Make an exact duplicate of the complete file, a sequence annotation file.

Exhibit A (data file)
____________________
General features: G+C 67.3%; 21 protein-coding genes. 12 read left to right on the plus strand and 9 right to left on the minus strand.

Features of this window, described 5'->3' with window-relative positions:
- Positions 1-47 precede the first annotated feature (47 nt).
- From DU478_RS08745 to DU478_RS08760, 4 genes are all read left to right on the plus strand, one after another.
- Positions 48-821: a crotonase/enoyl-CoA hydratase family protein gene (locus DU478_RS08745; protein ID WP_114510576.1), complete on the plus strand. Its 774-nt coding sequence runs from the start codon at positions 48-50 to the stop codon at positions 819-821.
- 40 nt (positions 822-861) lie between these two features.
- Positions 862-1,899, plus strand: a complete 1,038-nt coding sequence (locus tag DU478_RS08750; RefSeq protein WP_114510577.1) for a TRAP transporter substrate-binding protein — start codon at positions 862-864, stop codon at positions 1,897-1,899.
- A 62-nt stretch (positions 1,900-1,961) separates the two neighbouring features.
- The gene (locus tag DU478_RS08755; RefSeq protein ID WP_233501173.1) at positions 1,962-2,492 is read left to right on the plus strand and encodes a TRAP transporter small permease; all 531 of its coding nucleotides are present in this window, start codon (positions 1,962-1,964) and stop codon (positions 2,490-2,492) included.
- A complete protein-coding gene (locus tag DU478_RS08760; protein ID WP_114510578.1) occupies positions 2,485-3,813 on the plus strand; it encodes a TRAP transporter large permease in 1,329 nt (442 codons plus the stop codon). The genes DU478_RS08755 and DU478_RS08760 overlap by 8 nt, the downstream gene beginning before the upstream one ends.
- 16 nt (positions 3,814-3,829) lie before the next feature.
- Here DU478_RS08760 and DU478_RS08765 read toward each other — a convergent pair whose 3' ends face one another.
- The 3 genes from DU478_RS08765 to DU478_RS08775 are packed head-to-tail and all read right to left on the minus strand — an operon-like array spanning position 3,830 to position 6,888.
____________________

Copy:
General features: G+C 67.3%; 21 protein-coding genes. 12 read left to right on the plus strand and 9 right to left on the minus strand.

Features of this window, described 5'->3' with window-relative positions:
- Positions 1-47 precede the first annotated feature (47 nt).
- From DU478_RS08745 to DU478_RS08760, 4 genes are all read left to right on the plus strand, one after another.
- Positions 48-821: a crotonase/enoyl-CoA hydratase family protein gene (locus DU478_RS08745; protein ID WP_114510576.1), complete on the plus strand. Its 774-nt coding sequence runs from the start codon at positions 48-50 to the stop codon at positions 819-821.
- 40 nt (positions 822-861) lie between these two features.
- Positions 862-1,899, plus strand: a complete 1,038-nt coding sequence (locus tag DU478_RS08750; RefSeq protein WP_114510577.1) for a TRAP transporter substrate-binding protein — start codon at positions 862-864, stop codon at positions 1,897-1,899.
- A 62-nt stretch (positions 1,900-1,961) separates the two neighbouring features.
- The gene (locus tag DU478_RS08755; RefSeq protein ID WP_233501173.1) at positions 1,962-2,492 is read left to right on the plus strand and encodes a TRAP transporter small permease; all 531 of its coding nucleotides are present in this window, start codon (positions 1,962-1,964) and stop codon (positions 2,490-2,492) included.
- A complete protein-coding gene (locus tag DU478_RS08760; protein ID WP_114510578.1) occupies positions 2,485-3,813 on the plus strand; it encodes a TRAP transporter large permease in 1,329 nt (442 codons plus the stop codon). The genes DU478_RS08755 and DU478_RS08760 overlap by 8 nt, the downstream gene beginning before the upstream one ends.
- 16 nt (positions 3,814-3,829) lie before the next feature.
- Here DU478_RS08760 and DU478_RS08765 read toward each other — a convergent pair whose 3' ends face one another.
- The 3 genes from DU478_RS08765 to DU478_RS08775 are packed head-to-tail and all read right to left on the minus strand — an operon-like array spanning position 3,830 to position 6,888.